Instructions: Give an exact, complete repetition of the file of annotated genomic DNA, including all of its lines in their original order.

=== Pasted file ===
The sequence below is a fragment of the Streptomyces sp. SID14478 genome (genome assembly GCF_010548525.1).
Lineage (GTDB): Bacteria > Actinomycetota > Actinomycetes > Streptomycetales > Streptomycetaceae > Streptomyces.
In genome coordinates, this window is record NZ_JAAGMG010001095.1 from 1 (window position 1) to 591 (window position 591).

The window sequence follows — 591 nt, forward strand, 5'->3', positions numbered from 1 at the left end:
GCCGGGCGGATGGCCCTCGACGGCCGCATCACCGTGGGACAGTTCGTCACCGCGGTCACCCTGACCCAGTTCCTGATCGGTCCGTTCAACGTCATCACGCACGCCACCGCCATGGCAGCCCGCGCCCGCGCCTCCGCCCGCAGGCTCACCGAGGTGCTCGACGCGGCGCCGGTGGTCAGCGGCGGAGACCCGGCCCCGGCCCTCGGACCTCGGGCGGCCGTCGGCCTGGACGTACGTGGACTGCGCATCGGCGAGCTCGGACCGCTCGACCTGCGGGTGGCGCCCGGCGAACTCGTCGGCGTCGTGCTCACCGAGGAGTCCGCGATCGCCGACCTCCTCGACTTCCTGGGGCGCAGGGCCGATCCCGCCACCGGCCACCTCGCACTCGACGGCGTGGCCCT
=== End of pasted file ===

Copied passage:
The sequence below is a fragment of the Streptomyces sp. SID14478 genome (genome assembly GCF_010548525.1).
Lineage (GTDB): Bacteria > Actinomycetota > Actinomycetes > Streptomycetales > Streptomycetaceae > Streptomyces.
In genome coordinates, this window is record NZ_JAAGMG010001095.1 from 1 (window position 1) to 591 (window position 591).

The window sequence follows — 591 nt, forward strand, 5'->3', positions numbered from 1 at the left end:
GCCGGGCGGATGGCCCTCGACGGCCGCATCACCGTGGGACAGTTCGTCACCGCGGTCACCCTGACCCAGTTCCTGATCGGTCCGTTCAACGTCATCACGCACGCCACCGCCATGGCAGCCCGCGCCCGCGCCTCCGCCCGCAGGCTCACCGAGGTGCTCGACGCGGCGCCGGTGGTCAGCGGCGGAGACCCGGCCCCGGCCCTCGGACCTCGGGCGGCCGTCGGCCTGGACGTACGTGGACTGCGCATCGGCGAGCTCGGACCGCTCGACCTGCGGGTGGCGCCCGGCGAACTCGTCGGCGTCGTGCTCACCGAGGAGTCCGCGATCGCCGACCTCCTCGACTTCCTGGGGCGCAGGGCCGATCCCGCCACCGGCCACCTCGCACTCGACGGCGTGGCCCT